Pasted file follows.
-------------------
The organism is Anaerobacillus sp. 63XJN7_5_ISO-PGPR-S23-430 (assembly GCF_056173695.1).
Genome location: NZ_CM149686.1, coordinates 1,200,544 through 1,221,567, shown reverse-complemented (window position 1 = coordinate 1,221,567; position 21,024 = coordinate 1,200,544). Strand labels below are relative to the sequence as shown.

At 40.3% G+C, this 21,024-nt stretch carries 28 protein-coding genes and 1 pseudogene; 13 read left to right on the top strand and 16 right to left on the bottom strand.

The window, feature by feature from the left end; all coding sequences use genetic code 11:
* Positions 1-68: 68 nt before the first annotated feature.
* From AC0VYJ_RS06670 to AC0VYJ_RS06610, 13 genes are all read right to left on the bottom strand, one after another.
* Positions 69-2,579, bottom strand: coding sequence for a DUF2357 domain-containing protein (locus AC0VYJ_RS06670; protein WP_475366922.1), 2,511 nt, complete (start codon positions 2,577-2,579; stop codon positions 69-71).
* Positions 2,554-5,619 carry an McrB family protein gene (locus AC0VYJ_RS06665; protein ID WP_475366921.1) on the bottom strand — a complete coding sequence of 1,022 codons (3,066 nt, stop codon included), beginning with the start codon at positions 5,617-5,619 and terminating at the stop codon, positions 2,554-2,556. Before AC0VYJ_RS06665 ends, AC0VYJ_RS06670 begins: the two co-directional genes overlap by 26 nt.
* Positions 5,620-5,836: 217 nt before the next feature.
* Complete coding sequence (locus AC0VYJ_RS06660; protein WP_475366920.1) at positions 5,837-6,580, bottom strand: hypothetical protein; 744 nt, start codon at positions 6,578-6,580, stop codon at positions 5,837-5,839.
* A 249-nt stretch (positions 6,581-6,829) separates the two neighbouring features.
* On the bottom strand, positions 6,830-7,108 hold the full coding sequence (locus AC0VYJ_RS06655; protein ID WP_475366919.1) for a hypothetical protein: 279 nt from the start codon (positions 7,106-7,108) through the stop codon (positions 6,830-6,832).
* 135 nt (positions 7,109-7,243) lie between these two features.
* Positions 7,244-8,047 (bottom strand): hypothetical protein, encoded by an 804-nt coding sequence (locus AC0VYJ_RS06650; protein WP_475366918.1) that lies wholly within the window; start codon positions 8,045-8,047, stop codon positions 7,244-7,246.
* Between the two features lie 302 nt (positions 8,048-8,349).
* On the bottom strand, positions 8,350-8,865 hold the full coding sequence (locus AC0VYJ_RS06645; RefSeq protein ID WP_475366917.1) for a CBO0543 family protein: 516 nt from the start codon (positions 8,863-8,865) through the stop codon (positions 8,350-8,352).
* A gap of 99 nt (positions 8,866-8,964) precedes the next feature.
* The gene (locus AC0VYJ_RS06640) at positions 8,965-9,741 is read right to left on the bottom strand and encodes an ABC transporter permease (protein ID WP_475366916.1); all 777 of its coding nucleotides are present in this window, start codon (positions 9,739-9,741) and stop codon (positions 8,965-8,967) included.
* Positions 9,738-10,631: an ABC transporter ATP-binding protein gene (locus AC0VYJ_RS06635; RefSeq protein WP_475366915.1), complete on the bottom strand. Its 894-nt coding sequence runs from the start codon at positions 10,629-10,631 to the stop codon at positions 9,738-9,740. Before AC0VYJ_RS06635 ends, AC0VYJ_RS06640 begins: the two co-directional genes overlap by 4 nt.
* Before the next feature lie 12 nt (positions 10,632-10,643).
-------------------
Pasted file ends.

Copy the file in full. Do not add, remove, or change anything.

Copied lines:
The organism is Anaerobacillus sp. 63XJN7_5_ISO-PGPR-S23-430 (assembly GCF_056173695.1).
Genome location: NZ_CM149686.1, coordinates 1,200,544 through 1,221,567, shown reverse-complemented (window position 1 = coordinate 1,221,567; position 21,024 = coordinate 1,200,544). Strand labels below are relative to the sequence as shown.

At 40.3% G+C, this 21,024-nt stretch carries 28 protein-coding genes and 1 pseudogene; 13 read left to right on the top strand and 16 right to left on the bottom strand.

The window, feature by feature from the left end; all coding sequences use genetic code 11:
* Positions 1-68: 68 nt before the first annotated feature.
* From AC0VYJ_RS06670 to AC0VYJ_RS06610, 13 genes are all read right to left on the bottom strand, one after another.
* Positions 69-2,579, bottom strand: coding sequence for a DUF2357 domain-containing protein (locus AC0VYJ_RS06670; protein WP_475366922.1), 2,511 nt, complete (start codon positions 2,577-2,579; stop codon positions 69-71).
* Positions 2,554-5,619 carry an McrB family protein gene (locus AC0VYJ_RS06665; protein ID WP_475366921.1) on the bottom strand — a complete coding sequence of 1,022 codons (3,066 nt, stop codon included), beginning with the start codon at positions 5,617-5,619 and terminating at the stop codon, positions 2,554-2,556. Before AC0VYJ_RS06665 ends, AC0VYJ_RS06670 begins: the two co-directional genes overlap by 26 nt.
* Positions 5,620-5,836: 217 nt before the next feature.
* Complete coding sequence (locus AC0VYJ_RS06660; protein WP_475366920.1) at positions 5,837-6,580, bottom strand: hypothetical protein; 744 nt, start codon at positions 6,578-6,580, stop codon at positions 5,837-5,839.
* A 249-nt stretch (positions 6,581-6,829) separates the two neighbouring features.
* On the bottom strand, positions 6,830-7,108 hold the full coding sequence (locus AC0VYJ_RS06655; protein ID WP_475366919.1) for a hypothetical protein: 279 nt from the start codon (positions 7,106-7,108) through the stop codon (positions 6,830-6,832).
* 135 nt (positions 7,109-7,243) lie between these two features.
* Positions 7,244-8,047 (bottom strand): hypothetical protein, encoded by an 804-nt coding sequence (locus AC0VYJ_RS06650; protein WP_475366918.1) that lies wholly within the window; start codon positions 8,045-8,047, stop codon positions 7,244-7,246.
* Between the two features lie 302 nt (positions 8,048-8,349).
* On the bottom strand, positions 8,350-8,865 hold the full coding sequence (locus AC0VYJ_RS06645; RefSeq protein ID WP_475366917.1) for a CBO0543 family protein: 516 nt from the start codon (positions 8,863-8,865) through the stop codon (positions 8,350-8,352).
* A gap of 99 nt (positions 8,866-8,964) precedes the next feature.
* The gene (locus AC0VYJ_RS06640) at positions 8,965-9,741 is read right to left on the bottom strand and encodes an ABC transporter permease (protein ID WP_475366916.1); all 777 of its coding nucleotides are present in this window, start codon (positions 9,739-9,741) and stop codon (positions 8,965-8,967) included.
* Positions 9,738-10,631: an ABC transporter ATP-binding protein gene (locus AC0VYJ_RS06635; RefSeq protein WP_475366915.1), complete on the bottom strand. Its 894-nt coding sequence runs from the start codon at positions 10,629-10,631 to the stop codon at positions 9,738-9,740. Before AC0VYJ_RS06635 ends, AC0VYJ_RS06640 begins: the two co-directional genes overlap by 4 nt.
* Before the next feature lie 12 nt (positions 10,632-10,643).